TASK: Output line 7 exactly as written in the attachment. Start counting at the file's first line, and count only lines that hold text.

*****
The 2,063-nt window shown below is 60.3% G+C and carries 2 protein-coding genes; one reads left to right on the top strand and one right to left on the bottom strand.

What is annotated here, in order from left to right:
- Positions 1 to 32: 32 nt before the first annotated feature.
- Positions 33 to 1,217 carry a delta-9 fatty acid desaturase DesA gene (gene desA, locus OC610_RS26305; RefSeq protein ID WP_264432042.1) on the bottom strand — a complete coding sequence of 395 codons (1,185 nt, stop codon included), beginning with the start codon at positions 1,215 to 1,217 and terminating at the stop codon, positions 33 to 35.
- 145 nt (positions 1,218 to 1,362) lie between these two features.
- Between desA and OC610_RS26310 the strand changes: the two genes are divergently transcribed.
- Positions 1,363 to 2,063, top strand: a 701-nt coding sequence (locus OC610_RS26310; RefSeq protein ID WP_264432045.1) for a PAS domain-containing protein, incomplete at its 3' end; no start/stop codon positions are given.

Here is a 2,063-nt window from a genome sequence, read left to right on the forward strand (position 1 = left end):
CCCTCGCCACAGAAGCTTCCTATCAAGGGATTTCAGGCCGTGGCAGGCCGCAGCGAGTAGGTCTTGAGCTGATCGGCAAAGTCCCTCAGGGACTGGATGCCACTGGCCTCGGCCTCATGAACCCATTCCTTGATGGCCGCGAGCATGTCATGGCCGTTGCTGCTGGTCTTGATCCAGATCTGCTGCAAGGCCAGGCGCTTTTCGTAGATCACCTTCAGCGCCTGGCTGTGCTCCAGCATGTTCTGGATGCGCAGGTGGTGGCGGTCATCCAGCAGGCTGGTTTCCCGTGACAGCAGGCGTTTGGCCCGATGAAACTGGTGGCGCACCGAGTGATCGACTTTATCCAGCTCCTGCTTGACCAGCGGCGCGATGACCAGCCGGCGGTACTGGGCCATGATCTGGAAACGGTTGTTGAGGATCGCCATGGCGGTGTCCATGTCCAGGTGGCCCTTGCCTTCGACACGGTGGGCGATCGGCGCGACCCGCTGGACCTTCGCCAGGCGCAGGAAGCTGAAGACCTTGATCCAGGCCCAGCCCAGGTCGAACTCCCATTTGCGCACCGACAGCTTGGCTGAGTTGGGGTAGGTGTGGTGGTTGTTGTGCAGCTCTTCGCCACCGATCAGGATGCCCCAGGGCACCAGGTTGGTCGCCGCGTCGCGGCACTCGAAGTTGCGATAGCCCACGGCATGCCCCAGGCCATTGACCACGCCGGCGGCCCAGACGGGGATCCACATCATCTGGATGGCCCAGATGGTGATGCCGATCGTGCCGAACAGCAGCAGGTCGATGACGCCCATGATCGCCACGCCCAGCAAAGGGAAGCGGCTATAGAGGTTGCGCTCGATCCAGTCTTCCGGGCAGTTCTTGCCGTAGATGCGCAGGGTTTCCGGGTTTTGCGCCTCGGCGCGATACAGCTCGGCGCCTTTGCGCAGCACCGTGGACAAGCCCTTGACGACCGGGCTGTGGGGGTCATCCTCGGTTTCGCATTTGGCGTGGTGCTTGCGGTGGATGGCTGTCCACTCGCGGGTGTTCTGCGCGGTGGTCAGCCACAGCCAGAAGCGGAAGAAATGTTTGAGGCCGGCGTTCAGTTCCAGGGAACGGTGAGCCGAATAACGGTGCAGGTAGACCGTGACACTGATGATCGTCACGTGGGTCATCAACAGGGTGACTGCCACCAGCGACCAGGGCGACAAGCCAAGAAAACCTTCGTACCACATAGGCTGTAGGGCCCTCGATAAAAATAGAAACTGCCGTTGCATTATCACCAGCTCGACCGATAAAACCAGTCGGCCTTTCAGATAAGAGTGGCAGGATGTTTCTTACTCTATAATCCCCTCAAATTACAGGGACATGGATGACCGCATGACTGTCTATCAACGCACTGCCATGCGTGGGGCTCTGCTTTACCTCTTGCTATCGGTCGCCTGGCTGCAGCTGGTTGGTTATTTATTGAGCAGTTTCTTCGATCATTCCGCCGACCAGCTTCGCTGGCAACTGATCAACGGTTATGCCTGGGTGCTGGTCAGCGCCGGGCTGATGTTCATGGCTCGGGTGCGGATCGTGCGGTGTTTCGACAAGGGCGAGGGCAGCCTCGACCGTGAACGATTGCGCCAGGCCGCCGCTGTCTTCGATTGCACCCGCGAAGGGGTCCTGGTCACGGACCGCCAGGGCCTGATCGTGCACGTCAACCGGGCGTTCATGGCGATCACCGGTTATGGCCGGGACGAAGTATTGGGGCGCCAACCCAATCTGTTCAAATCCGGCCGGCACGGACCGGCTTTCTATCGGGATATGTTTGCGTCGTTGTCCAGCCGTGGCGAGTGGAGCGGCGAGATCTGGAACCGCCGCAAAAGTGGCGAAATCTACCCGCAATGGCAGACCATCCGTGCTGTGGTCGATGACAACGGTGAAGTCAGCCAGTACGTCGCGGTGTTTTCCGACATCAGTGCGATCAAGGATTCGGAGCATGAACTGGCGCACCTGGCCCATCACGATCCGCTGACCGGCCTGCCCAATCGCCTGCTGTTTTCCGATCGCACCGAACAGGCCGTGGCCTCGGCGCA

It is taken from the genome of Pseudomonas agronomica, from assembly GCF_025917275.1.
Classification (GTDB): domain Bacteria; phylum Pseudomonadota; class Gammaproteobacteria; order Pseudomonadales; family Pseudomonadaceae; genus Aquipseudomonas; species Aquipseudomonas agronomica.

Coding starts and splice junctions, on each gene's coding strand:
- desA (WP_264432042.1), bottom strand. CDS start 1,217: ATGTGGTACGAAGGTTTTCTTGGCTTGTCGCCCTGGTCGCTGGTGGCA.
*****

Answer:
- Positions 1,363 to 2,063, top strand: a 701-nt coding sequence (locus OC610_RS26310; RefSeq protein ID WP_264432045.1) for a PAS domain-containing protein, incomplete at its 3' end; no start/stop codon positions are given.